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Content Delivery and Consumer Behaviour with BT

Posted on May 18, 2024 by FEED Staff

Future of Content Distribution

During a field trip to BT Tower, FEED went behind the scenes, hearing how the telecoms titan is balancing content delivery with changes in consumer behaviour

Words by Katie Kasperson

On a grey December day, FEED rode to the top of the iconic BT Tower – of course for the stunning views – but also for an exclusive announcement from the broadcasting behemoth.

After a welcome from BT Group, we headed back down to the ground floor, where company directors from various departments discussed the past, present and future of content distribution – and the policy implications involved.

Traffic jam

As one of the world’s largest communications companies, BT Group is responsible for satellites, transmitters, fibre, broadband and mobile services, to name but a few.

According to Chris Bramley, BT’s managing director for network applications, services and group network architecture, around 90% of the UK’s content comes through BT Tower.

In short, BT keeps the country connected – an invaluable aspect of everyday life.

We’re only heading further into the digital age, with online traffic continuing to increase.

Peaks are higher than ever – largely due to live events, video game updates and television releases, which occasionally coincide.

For instance, 6 December – the day before BT’s event – saw a record peak in traffic, with multiple Premier League matches and a major update in Call of Duty: Modern Warfare III.

This shows that there are still large audiences for live broadcasts – the royal coronation in 2023, for example, attracted 12 million viewers.

That said, TV is gradually migrating to IP. Content-based traffic will only keep expanding, with BT expecting a dramatic increase (500-600%) between now and 2030.

With new forms of entertainment, like virtual reality, coming to the fore – combined with a growing number of devices and greater demand for high-quality videos and graphics – connectivity will be more essential than ever.

New tech in town

During our discussion, we all landed on the same question: how will communications companies handle this consumer demand technically?

After years of market analysis, engineering and testing, BT Group is launching two new technologies.

The first, called MAUD – short for multicast-assisted unicast delivery – promises to make content distribution more efficient, sending one copy of a live feed per channel rather than one per viewer.

This solution will improve BT’s ability to distribute video streams and support online gaming while reducing network traffic.

According to Maria Cuevas, BT’s networks research director, live content is usually delivered via broadcast, unicast or multicast.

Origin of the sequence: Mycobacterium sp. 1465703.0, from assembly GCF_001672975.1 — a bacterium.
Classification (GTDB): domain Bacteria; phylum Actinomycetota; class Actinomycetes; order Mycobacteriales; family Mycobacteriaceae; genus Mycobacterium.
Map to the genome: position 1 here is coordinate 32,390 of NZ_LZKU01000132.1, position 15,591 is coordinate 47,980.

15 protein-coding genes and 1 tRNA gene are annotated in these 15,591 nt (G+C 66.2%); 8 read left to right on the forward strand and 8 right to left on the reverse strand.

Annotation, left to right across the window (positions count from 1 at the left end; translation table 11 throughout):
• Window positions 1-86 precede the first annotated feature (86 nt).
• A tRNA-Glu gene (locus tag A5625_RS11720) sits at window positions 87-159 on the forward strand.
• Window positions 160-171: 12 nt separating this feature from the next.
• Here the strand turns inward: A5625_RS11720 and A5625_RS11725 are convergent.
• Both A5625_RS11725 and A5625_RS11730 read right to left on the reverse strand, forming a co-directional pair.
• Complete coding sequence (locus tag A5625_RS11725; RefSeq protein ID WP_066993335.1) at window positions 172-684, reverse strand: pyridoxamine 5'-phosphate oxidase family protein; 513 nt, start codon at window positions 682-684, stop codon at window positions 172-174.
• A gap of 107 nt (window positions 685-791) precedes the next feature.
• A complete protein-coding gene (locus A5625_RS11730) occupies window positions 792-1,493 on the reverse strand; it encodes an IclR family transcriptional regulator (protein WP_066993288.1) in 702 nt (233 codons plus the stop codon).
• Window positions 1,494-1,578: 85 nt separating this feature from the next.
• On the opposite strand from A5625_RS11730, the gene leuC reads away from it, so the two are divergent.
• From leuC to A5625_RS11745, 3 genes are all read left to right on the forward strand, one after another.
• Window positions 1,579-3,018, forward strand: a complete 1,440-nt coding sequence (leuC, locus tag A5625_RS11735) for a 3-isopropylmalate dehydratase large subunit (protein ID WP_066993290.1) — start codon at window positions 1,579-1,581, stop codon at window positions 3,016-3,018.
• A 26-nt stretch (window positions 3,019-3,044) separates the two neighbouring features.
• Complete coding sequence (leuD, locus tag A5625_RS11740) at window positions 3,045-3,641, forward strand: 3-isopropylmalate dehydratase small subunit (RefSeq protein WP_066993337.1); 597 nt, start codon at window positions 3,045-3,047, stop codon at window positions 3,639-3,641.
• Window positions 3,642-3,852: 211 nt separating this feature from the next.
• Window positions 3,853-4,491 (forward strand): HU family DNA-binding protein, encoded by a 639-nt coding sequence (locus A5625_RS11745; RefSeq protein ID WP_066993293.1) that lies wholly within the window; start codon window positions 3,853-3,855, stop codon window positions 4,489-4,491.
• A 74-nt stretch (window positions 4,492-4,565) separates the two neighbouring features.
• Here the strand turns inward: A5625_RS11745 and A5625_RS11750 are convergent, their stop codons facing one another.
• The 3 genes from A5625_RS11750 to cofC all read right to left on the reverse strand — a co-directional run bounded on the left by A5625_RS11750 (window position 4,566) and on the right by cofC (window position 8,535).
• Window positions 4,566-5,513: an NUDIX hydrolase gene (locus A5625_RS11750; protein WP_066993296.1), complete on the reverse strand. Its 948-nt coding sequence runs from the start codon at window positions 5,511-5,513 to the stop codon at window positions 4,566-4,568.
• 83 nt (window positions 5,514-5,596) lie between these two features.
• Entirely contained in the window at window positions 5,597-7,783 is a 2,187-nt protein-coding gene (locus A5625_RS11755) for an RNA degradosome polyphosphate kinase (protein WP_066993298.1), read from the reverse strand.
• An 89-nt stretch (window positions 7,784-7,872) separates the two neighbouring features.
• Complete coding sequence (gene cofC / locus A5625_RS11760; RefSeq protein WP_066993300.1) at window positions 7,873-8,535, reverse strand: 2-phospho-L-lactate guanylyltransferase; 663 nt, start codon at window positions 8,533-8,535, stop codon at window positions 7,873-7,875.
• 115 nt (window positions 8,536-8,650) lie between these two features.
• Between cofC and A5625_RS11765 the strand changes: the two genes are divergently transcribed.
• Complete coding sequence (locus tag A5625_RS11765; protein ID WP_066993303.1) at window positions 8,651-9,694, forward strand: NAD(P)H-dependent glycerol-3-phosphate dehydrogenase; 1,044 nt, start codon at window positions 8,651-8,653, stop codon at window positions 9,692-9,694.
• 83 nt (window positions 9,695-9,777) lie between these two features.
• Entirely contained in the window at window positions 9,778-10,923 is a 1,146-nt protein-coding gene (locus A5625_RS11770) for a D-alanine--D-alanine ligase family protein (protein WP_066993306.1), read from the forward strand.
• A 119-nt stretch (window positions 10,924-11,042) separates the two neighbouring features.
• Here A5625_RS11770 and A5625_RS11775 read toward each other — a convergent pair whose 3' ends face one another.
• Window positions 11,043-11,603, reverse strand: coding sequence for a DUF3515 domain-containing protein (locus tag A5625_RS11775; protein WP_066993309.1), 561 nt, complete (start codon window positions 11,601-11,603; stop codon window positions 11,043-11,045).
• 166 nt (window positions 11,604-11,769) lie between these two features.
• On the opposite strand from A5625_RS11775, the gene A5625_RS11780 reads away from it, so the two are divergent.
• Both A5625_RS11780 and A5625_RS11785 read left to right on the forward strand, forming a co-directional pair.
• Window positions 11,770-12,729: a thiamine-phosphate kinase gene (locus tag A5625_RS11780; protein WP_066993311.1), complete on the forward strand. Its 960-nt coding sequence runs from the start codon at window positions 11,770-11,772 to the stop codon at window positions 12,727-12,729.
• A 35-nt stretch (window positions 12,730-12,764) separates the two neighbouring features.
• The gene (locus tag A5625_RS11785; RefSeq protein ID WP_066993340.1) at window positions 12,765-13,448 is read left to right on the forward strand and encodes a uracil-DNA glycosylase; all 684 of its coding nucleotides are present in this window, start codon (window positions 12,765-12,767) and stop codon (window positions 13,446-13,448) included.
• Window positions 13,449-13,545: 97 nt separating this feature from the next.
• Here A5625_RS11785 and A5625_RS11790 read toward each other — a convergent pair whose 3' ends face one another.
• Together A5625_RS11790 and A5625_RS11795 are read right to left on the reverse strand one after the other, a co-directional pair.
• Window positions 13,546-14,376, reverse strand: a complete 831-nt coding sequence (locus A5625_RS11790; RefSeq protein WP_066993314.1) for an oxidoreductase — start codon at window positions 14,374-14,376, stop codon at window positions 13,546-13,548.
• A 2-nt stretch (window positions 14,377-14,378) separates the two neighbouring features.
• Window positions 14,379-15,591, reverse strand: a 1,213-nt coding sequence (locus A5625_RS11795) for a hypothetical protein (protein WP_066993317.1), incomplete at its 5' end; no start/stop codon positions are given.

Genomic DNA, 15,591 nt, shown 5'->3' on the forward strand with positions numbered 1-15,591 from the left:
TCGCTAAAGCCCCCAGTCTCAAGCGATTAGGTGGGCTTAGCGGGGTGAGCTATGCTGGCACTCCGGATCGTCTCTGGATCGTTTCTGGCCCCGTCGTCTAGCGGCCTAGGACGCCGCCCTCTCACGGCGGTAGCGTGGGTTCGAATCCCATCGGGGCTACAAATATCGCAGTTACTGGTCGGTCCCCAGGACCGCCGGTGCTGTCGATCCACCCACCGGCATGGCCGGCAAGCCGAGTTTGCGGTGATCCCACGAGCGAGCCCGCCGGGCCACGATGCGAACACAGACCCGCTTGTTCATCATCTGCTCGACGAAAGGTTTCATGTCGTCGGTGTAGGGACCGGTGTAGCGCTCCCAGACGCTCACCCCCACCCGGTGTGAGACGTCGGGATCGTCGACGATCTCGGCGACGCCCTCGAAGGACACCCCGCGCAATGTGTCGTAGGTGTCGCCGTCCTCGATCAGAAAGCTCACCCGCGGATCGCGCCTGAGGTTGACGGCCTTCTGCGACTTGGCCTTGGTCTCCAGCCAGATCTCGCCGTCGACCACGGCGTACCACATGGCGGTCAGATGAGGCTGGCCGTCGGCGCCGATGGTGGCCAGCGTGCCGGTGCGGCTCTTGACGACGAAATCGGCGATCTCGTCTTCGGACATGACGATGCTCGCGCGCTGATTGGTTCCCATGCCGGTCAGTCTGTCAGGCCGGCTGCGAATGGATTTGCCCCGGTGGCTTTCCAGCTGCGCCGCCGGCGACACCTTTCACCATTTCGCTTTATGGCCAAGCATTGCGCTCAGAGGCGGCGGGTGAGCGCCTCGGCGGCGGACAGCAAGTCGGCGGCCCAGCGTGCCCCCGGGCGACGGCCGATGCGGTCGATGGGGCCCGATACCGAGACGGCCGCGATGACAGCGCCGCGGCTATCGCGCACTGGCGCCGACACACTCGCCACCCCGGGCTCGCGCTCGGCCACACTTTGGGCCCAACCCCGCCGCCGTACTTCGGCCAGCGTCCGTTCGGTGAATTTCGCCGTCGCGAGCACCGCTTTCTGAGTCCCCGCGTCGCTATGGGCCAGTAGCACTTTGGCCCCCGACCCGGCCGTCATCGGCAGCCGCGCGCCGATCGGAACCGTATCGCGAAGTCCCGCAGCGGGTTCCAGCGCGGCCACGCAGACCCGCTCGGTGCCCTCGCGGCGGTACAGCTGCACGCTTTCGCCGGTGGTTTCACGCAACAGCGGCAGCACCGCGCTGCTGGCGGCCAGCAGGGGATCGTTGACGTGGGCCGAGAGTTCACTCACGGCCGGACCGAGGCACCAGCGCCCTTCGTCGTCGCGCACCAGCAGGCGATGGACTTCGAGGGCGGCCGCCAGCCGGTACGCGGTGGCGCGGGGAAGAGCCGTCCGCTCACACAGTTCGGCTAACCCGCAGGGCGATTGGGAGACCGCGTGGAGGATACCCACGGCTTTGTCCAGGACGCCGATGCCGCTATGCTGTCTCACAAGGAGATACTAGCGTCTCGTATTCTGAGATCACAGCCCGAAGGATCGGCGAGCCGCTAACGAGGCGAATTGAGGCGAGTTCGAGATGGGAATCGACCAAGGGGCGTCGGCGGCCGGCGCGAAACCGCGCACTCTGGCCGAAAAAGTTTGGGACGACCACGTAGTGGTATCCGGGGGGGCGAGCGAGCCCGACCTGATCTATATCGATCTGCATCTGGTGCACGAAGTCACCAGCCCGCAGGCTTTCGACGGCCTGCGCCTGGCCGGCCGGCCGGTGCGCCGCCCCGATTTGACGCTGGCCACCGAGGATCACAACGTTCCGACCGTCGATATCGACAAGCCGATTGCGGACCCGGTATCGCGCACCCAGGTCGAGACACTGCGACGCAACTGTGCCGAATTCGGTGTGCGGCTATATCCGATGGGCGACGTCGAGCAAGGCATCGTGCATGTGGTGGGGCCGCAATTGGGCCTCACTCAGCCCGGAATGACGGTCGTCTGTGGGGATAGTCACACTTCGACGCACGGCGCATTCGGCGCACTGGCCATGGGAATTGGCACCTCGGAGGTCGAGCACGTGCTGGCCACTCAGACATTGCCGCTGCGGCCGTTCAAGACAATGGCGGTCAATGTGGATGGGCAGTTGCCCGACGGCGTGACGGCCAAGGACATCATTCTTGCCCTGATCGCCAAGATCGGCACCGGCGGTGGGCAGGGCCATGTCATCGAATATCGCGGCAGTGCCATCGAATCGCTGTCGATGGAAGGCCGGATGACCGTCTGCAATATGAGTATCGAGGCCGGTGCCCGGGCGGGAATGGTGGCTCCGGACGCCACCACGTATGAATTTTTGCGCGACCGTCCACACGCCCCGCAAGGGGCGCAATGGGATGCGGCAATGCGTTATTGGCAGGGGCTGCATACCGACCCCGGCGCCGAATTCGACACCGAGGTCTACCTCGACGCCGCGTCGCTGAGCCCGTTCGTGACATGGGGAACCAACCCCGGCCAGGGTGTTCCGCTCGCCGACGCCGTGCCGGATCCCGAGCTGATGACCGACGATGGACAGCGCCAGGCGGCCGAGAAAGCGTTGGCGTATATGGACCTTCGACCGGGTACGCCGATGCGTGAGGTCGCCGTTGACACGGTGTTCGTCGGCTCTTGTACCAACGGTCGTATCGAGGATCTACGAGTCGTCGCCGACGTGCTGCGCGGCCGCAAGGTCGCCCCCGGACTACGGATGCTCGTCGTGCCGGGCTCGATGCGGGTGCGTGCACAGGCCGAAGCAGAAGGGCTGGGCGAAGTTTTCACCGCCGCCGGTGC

By combining unicast and multicast, BT is providing end users with the benefits of both, preserving the things that matter most: reliability, cost and picture quality.

While MAUD was the main event, BT also introduced its own vCDNs (virtual content-delivery networks). In the interest of flexibility, these software-based networks replace on-site physical servers, instead locating the closest virtual server that can meet a given request. The ‘nearer’ that server, the quicker the content delivery.

Virtual CDNs use less hardware, requiring less transport and thus less energy.

They also ensure consistent quality of experience within operational range, reducing buffer times for end users.

Lastly, they can cope with sudden spikes in traffic, as they can distribute their load across an entire virtualised network. In the era of cloud-based systems and edge computing, vCDNs are the logical next step.

Public policy

BT wrapped its seminar with a note on implications – not only for businesses and governments, but also for individual consumers.

The name Ofcom came up more than once, with Howard Watson, BT’s chief security and networks officer, summarising the organisation’s stance on net neutrality – or an individual’s control over their online activities.

In a post-Brexit world, the UK differs slightly from the EU in terms of public policy.

Ofcom’s guidance on net neutrality seemingly balances the concerns of the individual with those of providers, allowing them to offer ‘premium-quality’ and ‘zero-rating’ packages (unlike in the EU), develop ‘specialised services’ and institute ‘traffic-management’ measures.

Ultimately, the power of choice still lies with the consumer, though the providers play a key role in their protection and satisfaction.

Watson agreed with Bramley; the future will require universal, high-speed, reliable connectivity. “The number that grows slowly is the number of eyeballs in the country; however, the number of places they can look is growing rapidly,” he said. In other words, the rate of content growth is outpacing population growth, and providers need to keep pace.

Behind closed doors

FEED’s day finished with a tour of BT’s media centres, through a separate entrance and up a few floors.

Allowing BT employees to monitor and troubleshoot hundreds of signals in real time, the centres play an integral role in effective, uninterrupted content distribution.

With staff working in split shifts, there will always be someone on hand to ensure Britain stays connected.

Today, telecoms companies like BT are vital.

Connectivity enables almost everything we do, from accessing our bank accounts to communicating with friends and family to calling 999.

More specifically, content enriches both our professional and personal lives, entertaining and informing us. Without a proper distribution system for all this online traffic – one that keeps up with contemporary demands – our lives would look a whole lot different. 

This feature was first published in the Spring 2024 issue of FEED.

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